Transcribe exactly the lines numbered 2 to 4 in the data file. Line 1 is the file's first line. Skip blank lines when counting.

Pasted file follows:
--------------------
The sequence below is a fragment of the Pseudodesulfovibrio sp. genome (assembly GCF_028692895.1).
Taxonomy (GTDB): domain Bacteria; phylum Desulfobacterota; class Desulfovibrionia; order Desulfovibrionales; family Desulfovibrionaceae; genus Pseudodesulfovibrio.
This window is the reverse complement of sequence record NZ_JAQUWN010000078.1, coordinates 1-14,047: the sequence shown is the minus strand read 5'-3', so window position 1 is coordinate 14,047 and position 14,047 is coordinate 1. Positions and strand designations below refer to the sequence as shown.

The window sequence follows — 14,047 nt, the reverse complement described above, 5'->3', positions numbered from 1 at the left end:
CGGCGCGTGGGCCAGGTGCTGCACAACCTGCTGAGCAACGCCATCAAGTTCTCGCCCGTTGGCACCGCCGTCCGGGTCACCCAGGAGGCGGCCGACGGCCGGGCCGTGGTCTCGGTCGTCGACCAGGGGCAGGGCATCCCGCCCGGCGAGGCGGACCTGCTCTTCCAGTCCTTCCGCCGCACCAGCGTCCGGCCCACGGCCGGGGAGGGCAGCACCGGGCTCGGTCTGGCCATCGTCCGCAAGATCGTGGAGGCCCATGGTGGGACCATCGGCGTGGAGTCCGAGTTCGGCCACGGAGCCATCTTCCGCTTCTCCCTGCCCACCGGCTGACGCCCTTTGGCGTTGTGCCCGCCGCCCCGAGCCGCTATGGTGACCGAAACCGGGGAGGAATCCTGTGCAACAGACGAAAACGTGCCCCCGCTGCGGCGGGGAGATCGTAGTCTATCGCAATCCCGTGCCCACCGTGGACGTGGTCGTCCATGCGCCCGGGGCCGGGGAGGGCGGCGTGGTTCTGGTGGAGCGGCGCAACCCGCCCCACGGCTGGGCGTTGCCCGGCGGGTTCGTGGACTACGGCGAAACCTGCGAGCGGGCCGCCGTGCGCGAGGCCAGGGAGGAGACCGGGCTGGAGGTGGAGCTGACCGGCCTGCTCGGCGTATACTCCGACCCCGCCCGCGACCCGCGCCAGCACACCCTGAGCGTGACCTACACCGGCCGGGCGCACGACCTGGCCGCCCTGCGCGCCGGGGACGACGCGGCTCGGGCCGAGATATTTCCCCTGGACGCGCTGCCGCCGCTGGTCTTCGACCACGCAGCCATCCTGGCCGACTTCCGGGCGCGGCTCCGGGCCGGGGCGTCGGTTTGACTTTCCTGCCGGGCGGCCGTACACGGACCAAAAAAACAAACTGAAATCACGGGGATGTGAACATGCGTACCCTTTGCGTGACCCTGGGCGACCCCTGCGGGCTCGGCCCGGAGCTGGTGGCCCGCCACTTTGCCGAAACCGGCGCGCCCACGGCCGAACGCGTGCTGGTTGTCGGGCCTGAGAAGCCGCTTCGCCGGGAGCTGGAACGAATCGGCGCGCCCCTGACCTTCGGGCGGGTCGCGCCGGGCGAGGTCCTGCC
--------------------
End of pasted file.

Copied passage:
Taxonomy (GTDB): domain Bacteria; phylum Desulfobacterota; class Desulfovibrionia; order Desulfovibrionales; family Desulfovibrionaceae; genus Pseudodesulfovibrio.
This window is the reverse complement of sequence record NZ_JAQUWN010000078.1, coordinates 1-14,047: the sequence shown is the minus strand read 5'-3', so window position 1 is coordinate 14,047 and position 14,047 is coordinate 1. Positions and strand designations below refer to the sequence as shown.

The window sequence follows — 14,047 nt, the reverse complement described above, 5'->3', positions numbered from 1 at the left end: